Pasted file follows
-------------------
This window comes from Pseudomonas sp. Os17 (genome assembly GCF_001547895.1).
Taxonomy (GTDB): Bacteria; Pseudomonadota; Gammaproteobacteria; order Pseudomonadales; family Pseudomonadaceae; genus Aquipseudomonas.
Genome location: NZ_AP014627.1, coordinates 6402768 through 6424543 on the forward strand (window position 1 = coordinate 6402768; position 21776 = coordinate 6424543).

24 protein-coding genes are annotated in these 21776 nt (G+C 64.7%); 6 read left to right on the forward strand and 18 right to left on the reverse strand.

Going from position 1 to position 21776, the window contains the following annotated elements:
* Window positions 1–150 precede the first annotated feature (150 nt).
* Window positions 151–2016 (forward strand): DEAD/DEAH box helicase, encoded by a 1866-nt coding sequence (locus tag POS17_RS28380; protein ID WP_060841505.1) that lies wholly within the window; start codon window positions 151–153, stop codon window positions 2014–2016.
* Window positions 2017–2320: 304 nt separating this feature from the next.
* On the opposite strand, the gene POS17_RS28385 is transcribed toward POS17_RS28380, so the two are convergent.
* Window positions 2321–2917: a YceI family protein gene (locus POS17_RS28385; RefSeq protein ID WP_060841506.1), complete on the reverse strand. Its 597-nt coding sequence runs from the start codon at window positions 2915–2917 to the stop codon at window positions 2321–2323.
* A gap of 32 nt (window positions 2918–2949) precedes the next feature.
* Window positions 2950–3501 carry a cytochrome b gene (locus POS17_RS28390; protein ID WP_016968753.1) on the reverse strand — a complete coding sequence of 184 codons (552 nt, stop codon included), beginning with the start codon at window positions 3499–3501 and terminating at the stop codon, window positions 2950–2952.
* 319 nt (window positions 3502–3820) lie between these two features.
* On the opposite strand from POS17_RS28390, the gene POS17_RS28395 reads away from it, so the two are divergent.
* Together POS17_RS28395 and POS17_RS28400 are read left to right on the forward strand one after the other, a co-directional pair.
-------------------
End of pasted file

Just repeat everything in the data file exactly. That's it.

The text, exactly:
This window comes from Pseudomonas sp. Os17 (genome assembly GCF_001547895.1).
Taxonomy (GTDB): Bacteria; Pseudomonadota; Gammaproteobacteria; order Pseudomonadales; family Pseudomonadaceae; genus Aquipseudomonas.
Genome location: NZ_AP014627.1, coordinates 6402768 through 6424543 on the forward strand (window position 1 = coordinate 6402768; position 21776 = coordinate 6424543).

24 protein-coding genes are annotated in these 21776 nt (G+C 64.7%); 6 read left to right on the forward strand and 18 right to left on the reverse strand.

Going from position 1 to position 21776, the window contains the following annotated elements:
* Window positions 1–150 precede the first annotated feature (150 nt).
* Window positions 151–2016 (forward strand): DEAD/DEAH box helicase, encoded by a 1866-nt coding sequence (locus tag POS17_RS28380; protein ID WP_060841505.1) that lies wholly within the window; start codon window positions 151–153, stop codon window positions 2014–2016.
* Window positions 2017–2320: 304 nt separating this feature from the next.
* On the opposite strand, the gene POS17_RS28385 is transcribed toward POS17_RS28380, so the two are convergent.
* Window positions 2321–2917: a YceI family protein gene (locus POS17_RS28385; RefSeq protein ID WP_060841506.1), complete on the reverse strand. Its 597-nt coding sequence runs from the start codon at window positions 2915–2917 to the stop codon at window positions 2321–2323.
* A gap of 32 nt (window positions 2918–2949) precedes the next feature.
* Window positions 2950–3501 carry a cytochrome b gene (locus POS17_RS28390; protein ID WP_016968753.1) on the reverse strand — a complete coding sequence of 184 codons (552 nt, stop codon included), beginning with the start codon at window positions 3499–3501 and terminating at the stop codon, window positions 2950–2952.
* 319 nt (window positions 3502–3820) lie between these two features.
* On the opposite strand from POS17_RS28390, the gene POS17_RS28395 reads away from it, so the two are divergent.
* Together POS17_RS28395 and POS17_RS28400 are read left to right on the forward strand one after the other, a co-directional pair.